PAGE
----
BY JESSE JOHNSON
As Washington and Beijing increasingly clash over global primacy, Japan’s own ties with communist-ruled China are experiencing an upswing — at least on the surface — ahead of Tuesday’s 70th anniversary of the People’s Republic.
Prime Minister Shinzo Abe and Chinese leader Xi Jinping said in late June that ties have returned to a “normal track,” as both talked up a “new era of Japan-China relations” at the Osaka Group of 20 summit during the Chinese leader’s first visit to Japan as leader. Furthermore, the two leaders agreed that Xi will visit Japan again next spring — this time as a state guest.
The display has stood in stark contrast to the famously icy handshake in 2014 between the two Asian rivals, which highlighted how chilly relations between the world’s second- and third-largest economies had become. That handshake, however, turned out to become something of a turning point, as the two leaders continued to push for a thaw, meeting several times on the sidelines of multilateral summits.
The speed of this thaw has only increased since U.S. President Donald Trump embarked on a hard-line campaign against China in 2017, with Beijing warming to Tokyo to free up some strategic breathing room and even seeking advice from Japan on how to deal with the U.S. trade war.
But despite all of that, there are few signs of substance beyond the gushing language between Tokyo and Beijing.
While ties between the two Asian powerhouses have warmed in recent years, the improvement is shaky — a marriage of political convenience. Behind the rhetoric about a “mutually beneficial” relationship lies a fundamentally incompatible reality, observers say.
“The thaw we’re seeing now is a short-term measure pursued by both sides, who know all too well their strategic rivalry in the broader context but who do not mind reaping some practical benefits to meet certain immediate needs at home,” said Yinan He, a professor at Lehigh University in Pennsylvania.
But issues such as the territorial dispute over the Japan-controlled, China-claimed Senkaku Islands in the East China Sea, which became a focal point of tension in the early 2010s, as well as Japan’s legacy of aggression in World War II, remain the elephants in the room.
Contentious issues like these will remain potential triggers for a return to a more adversarial relationship, experts say, providing a wobbly foundation for any hopes of a longer-term improvement in ties.
Rather, observers expect the rivals’ recent history to repeat itself — with the promises of a brighter future ultimately marred, as in the past, by an unshakable lack of trust.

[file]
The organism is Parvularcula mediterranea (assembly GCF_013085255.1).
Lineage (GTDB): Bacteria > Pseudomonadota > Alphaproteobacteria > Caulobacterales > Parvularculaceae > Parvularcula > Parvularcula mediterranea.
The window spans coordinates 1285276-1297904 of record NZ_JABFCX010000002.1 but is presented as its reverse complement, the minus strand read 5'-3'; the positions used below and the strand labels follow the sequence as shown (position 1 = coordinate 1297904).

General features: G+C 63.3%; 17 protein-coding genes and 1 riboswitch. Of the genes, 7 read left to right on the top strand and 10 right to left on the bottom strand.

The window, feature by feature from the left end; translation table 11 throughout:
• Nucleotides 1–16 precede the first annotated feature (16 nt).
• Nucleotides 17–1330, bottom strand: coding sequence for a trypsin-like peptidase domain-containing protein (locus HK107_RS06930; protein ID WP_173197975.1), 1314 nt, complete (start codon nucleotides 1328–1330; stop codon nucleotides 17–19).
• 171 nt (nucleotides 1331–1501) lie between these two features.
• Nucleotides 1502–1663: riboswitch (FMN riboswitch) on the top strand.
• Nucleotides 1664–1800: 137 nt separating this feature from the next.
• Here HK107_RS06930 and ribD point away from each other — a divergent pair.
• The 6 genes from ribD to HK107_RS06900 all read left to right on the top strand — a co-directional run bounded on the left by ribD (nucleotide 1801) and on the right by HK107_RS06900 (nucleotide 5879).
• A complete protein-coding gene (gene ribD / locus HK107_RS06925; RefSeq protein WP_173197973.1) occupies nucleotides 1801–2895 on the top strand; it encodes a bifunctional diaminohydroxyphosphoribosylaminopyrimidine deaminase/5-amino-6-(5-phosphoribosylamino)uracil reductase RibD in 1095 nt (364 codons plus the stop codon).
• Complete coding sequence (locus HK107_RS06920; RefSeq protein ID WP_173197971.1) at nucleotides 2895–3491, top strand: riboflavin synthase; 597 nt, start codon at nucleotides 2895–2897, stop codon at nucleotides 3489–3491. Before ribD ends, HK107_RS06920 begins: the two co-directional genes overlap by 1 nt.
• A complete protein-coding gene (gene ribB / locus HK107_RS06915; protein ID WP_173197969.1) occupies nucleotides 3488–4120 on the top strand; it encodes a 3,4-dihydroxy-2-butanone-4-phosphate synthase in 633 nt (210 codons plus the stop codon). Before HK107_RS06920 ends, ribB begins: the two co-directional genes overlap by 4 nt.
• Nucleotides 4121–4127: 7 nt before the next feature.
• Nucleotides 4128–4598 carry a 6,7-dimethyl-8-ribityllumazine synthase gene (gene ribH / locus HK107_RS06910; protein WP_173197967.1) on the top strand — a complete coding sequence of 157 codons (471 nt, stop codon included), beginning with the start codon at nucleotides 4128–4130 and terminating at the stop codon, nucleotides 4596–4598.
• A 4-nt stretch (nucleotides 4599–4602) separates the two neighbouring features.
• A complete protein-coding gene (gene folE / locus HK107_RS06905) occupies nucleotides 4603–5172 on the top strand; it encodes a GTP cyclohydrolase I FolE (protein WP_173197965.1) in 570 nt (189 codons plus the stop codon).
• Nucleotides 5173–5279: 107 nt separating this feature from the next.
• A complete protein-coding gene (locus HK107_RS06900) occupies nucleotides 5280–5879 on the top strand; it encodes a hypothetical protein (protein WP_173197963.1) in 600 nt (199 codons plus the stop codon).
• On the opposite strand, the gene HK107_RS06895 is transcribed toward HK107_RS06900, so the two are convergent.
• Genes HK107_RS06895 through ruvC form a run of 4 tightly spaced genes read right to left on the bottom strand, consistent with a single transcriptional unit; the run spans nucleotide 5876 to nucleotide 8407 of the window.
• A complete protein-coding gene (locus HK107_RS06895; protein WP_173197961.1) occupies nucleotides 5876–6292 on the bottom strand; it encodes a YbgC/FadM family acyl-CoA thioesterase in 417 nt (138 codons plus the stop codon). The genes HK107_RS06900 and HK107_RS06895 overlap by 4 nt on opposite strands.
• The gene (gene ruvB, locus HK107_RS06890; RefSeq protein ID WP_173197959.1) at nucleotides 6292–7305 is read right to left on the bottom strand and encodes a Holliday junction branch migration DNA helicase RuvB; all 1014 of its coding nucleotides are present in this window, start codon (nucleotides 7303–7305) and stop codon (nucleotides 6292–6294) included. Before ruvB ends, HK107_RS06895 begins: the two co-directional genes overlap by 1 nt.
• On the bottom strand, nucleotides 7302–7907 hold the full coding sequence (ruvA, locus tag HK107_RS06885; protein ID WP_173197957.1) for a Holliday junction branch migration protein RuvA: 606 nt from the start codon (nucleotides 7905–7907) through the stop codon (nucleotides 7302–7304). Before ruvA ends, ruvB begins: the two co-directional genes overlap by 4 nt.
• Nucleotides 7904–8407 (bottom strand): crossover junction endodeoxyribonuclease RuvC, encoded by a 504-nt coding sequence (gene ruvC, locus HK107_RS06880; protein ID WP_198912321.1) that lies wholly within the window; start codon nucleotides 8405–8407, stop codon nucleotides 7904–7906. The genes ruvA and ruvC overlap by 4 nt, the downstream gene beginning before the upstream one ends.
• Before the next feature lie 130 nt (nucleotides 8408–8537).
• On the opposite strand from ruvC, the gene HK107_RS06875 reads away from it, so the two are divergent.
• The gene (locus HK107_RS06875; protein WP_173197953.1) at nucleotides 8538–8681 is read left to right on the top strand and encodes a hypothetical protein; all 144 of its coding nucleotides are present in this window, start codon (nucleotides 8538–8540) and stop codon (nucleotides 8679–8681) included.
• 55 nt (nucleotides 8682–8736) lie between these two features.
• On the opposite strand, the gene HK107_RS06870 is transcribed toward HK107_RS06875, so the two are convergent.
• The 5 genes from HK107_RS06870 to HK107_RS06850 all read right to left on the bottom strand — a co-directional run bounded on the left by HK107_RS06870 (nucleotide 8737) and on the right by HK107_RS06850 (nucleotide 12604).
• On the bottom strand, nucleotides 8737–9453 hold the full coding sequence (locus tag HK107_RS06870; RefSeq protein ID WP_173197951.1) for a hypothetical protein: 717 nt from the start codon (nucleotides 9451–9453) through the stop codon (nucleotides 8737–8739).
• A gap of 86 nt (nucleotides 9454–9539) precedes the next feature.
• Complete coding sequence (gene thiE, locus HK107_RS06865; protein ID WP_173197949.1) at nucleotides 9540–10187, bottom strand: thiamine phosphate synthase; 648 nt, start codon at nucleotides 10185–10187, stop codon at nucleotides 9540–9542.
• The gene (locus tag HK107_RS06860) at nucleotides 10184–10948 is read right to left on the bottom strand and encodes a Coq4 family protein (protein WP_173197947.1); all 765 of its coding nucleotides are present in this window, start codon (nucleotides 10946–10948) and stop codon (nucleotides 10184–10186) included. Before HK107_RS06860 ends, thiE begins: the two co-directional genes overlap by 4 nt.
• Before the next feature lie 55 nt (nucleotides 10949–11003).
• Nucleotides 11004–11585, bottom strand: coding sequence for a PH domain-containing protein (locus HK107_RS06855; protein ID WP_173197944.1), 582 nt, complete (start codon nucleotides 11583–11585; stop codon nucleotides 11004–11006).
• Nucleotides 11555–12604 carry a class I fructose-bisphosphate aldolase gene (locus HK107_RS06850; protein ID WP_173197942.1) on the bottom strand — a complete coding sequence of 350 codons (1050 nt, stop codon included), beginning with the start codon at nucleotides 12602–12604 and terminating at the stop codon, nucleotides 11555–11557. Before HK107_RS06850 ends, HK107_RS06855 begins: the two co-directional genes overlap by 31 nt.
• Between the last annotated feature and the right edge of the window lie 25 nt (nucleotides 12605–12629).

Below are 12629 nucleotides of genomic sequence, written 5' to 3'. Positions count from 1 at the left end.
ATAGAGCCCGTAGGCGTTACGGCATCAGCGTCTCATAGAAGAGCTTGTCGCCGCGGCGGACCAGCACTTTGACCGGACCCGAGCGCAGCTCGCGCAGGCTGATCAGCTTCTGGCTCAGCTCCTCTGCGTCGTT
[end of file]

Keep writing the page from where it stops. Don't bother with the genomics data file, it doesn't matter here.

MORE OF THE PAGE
Hedging against China
In October 2006, less than three weeks into his first stint in office, Abe himself espoused the importance of better relations, visiting Beijing for a meeting with then-President Hu Jintao and standing in stark contrast to his predecessor, Junichiro Koizumi, who had angered China with his six visits as prime minister to Tokyo’s Yasukuni Shrine, which honors Japan’s war dead, including Class-A war criminals.
In Beijing at the time, both sides vowed to “elevate the Japan-China relations to a higher dimension,” a proclamation that, heard today, rings similar to the affirmations uttered by Abe and Xi in recent months.
“I’d say the surface appearance improved, although Abe was somewhat politer to China than Koizumi with his in-your-face visits to Yasukuni,” June Teufel Dreyer, a University of Miami political science professor, said of Abe’s first attempt at bolstering the Sino-Japanese relationship.
In his first New Year’s address as prime minister in 2007, Abe even went so far as to say that Japan and China were moving toward a strategic relationship based on trust.
Dreyer said this “cliche” of common strategic interests “keeps being repeated” even today — but she noted that it “doesn’t necessarily describe reality.”
“In fact, China’s strategic interests conflict with Japan’s except in the broad sense [that] peace and prosperity is good for both of them,” she said. “The only message is that, although they’re saying polite things, each is doing things that do not indicate trust.”
For Japan, this has mainly come in the form of hedging against China’s increasingly muscular military, which is expected to be on full display during Tuesday’s 70th anniversary parade.